Identity grab bag
Technology is expanding beyond our ability to secure it. Our identities, birthdays, passwords, and the names of our first pets make up the candy bowl of identity for any grubby hand to defile. Currently, our private information is protected by passwords, an antiquated system of whispering secrets to get in the door. Our systems authenticate without actually identifying. This means that anyone with one of your special codes (and we know you have a different password for absolutely everything, right folks?) can access your information, and pretend to be you in the digital world.
But what if rather than passing along a code that anyone could subvert, our identity was confirmed by the sheer fact that this is us. In a system where everyone controls their individual identity, any company honoring this technology could know immediately if we are who we say we are, or if we’re not.
A new international non profit Sovrin Foundation, is proposing exactly that type of system. Sovrin’s founding goal is to create individual personal identities on the internet in the same way our machines have unique IP’s.
Securing your online presence
Our relationship with our internet identities is founded on mistrust, on the very principle that anyone, with the right flick of keys, could be anyone online. Needless to say, with the growing Internet of Things, that online identity now controls more of your life than you’re probably aware.
Calendar dates, bank info, love letters, the dimness of the lights in your living room, your fridge temperature, and car stats are all protected by the same fragile system. Soon everything with an on and off switch will be connected, leaving us exposed to unimaginable infiltration.
By creating a self-sovereign identity (SSI) for everyone on the planet, Sovrin will change the way we interact with the internet and the way the internet interacts with us.
Each individual or organization will own and have 100 percent control over their identity and with whom they share it. This means that you will choose to share your personal information with governments and institutions rather than governments and institutions storing vast amounts of unsecured identifying data like bait for every two-bit hacker looking to make a buck.
Internet of identity
Sovrins system is complex and massive. Their goal is to be an “internet of identity,” a disconnected but regulating body that manages the systems of identity without having access to the data they manage. Their board of directors is comprised of professionals from an array of industries and countries to ensure neutrality and transparency.
Identities will be broken up into individual packets. Your birthday, address, and phone number will be separately stored, disconnected pieces of information that will only be accessed as you see fit. That way no one has access to all of your information except for you.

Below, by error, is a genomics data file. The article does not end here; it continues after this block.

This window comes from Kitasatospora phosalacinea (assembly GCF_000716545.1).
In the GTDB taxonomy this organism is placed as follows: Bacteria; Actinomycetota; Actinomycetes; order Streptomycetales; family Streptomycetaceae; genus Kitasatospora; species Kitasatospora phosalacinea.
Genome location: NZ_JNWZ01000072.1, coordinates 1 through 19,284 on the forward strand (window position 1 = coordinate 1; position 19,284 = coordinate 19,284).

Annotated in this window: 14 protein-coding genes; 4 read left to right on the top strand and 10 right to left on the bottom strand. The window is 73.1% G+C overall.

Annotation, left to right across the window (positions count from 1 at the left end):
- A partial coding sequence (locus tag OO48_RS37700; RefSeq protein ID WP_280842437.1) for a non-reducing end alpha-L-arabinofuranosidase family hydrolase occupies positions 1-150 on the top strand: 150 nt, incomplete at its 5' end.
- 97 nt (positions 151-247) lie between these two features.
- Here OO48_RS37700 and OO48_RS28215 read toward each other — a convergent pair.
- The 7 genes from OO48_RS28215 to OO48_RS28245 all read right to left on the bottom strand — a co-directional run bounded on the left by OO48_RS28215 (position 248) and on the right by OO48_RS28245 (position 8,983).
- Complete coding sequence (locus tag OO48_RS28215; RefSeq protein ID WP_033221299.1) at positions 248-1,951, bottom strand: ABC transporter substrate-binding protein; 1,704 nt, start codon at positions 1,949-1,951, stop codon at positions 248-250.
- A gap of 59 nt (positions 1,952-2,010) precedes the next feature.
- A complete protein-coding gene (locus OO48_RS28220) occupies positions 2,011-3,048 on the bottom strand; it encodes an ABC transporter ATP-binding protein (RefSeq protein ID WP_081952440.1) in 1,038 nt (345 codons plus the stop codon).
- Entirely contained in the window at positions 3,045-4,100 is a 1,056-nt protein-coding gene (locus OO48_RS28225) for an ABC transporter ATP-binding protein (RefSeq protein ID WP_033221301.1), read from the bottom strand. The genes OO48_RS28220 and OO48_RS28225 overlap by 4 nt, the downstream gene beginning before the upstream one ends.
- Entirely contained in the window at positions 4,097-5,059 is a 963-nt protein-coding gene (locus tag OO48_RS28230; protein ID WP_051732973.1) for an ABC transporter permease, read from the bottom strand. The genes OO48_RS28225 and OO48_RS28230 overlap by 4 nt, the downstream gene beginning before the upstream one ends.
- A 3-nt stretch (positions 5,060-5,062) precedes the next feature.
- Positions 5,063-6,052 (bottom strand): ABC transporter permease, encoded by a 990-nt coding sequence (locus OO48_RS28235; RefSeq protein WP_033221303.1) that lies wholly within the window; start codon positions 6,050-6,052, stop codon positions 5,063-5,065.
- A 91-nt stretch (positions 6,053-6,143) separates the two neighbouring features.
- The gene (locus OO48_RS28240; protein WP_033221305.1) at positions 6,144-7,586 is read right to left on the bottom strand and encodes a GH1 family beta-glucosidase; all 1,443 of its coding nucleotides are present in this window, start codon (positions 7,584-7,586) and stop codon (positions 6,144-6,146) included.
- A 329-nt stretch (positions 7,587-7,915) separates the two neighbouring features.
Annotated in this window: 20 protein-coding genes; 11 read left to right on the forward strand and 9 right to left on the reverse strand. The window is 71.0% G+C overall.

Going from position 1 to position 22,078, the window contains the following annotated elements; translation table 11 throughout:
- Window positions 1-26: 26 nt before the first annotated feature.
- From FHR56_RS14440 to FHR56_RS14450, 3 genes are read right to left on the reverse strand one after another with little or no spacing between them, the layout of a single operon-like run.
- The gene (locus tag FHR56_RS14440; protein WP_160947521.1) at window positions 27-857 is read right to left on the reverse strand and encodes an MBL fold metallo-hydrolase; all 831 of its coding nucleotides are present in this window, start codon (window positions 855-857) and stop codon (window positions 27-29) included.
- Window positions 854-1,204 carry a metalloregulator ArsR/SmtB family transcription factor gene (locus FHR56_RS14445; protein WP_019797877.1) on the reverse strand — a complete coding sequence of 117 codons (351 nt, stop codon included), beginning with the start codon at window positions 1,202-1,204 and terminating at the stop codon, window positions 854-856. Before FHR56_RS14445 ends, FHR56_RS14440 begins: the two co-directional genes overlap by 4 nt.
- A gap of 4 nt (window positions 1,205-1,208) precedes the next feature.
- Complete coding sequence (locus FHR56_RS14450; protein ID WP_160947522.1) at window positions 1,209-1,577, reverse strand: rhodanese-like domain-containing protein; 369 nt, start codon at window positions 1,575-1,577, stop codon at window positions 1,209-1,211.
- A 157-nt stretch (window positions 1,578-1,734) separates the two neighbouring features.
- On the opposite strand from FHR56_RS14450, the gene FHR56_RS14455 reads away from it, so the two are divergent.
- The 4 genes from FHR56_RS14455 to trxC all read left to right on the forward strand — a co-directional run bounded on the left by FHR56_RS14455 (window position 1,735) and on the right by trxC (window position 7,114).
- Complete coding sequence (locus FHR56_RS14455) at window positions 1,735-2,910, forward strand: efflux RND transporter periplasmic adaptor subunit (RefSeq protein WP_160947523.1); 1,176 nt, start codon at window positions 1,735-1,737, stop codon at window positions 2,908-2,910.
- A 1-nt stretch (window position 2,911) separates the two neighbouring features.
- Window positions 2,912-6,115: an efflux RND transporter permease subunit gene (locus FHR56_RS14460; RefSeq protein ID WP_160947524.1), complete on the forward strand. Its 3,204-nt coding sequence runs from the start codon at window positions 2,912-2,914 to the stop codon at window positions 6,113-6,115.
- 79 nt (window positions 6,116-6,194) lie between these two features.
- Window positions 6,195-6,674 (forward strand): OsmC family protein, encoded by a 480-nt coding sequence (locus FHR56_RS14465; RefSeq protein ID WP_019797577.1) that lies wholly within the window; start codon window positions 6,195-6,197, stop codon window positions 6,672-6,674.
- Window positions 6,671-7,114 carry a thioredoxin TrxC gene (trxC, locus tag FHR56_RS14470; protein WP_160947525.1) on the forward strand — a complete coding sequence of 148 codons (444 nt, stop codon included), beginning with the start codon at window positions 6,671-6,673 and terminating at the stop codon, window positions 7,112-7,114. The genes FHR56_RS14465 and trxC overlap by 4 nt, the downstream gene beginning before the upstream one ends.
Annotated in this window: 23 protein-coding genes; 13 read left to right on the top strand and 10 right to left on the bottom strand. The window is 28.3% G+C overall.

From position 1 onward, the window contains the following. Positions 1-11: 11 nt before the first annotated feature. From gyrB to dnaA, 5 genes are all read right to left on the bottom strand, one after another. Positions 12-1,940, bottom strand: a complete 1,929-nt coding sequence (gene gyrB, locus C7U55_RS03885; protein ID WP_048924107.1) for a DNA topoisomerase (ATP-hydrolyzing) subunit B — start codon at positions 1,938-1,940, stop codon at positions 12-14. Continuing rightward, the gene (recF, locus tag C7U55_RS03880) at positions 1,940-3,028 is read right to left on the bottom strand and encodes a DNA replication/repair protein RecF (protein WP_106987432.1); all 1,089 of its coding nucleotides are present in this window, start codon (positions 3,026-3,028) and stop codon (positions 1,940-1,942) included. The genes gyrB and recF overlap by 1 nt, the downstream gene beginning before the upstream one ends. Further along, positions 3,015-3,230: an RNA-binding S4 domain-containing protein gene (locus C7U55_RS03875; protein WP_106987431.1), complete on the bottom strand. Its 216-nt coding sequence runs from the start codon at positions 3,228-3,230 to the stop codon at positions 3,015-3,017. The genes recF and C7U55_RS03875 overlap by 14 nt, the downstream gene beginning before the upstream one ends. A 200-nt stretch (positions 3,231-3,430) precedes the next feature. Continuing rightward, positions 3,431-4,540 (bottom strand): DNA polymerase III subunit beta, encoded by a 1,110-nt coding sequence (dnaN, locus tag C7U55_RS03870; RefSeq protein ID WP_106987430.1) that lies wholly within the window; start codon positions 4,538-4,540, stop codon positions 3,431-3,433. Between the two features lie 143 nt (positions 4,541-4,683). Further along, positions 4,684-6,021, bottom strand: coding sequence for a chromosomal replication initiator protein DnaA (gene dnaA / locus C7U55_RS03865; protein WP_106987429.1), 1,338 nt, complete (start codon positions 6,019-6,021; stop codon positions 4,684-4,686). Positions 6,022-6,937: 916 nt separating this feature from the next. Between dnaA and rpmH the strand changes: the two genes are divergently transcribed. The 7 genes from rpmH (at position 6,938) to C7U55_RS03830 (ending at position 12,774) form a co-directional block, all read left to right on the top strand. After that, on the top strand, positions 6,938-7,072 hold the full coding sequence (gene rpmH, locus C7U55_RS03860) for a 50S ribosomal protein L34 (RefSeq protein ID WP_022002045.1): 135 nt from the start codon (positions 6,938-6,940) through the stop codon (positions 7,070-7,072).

With Sovrin we can safely achieve what we can’t currently do online for fear of identity theft.
We can make big purchases, access comprehensive medical records, apply for marriage and birth certificates, even buy homes. Even notarizing may not have to exist in a world where Sovrin has their way. Individual blockchain identities may not replace traditional systems for every company, but users will likely be able to update their Sovrin account to include institutions that may still use passwords.
Something for everyone
The Internet of Things is a complex system in itself that would benefit from a globally recognized blockchain identity like Sovrin. Users will be able to quickly connect devices to their home network of devices without a lot of set up and pairing.
Additionally, businesses wouldn’t have to assume the liability of ensuring that every consumer is who they say they are. Likewise, Sovrin would put consumers on the same playing field. They won’t have to jump through hoops just to purchase something, or remember a million different passwords.
This issue is not just a first world problem for online shoppers, though. Identity storage and identification is a significant question in growing countries as well.
Sovrin proposes that this system will give developing nations an easy way to document land ownership, birth and death certificates, medical records, and refugee information.
We welcome the sovrinty
Sovrin is sort of like the much bigger version of Amazon’s experimental brick and mortar store. It relies on individual identities to create accountability. Once they know that you are who you say you are, Amazon is confident that your connected financial accounts will remit payment for what you took from the shelves. Sovrin seeks to create implicit trust in a world where trust is an oblique and guarded concept.
People just have to be who they are, not remember usernames and passwords and the name of their first dog. Sovrin will help protect all of us from fraud, and keep all of our wonderful devices that we’ve become so reliant on safe.
Sovrin expects to put their program into production in the beginning of 2017. If you’re interested in contributing to the open source service, check out their GitHub page.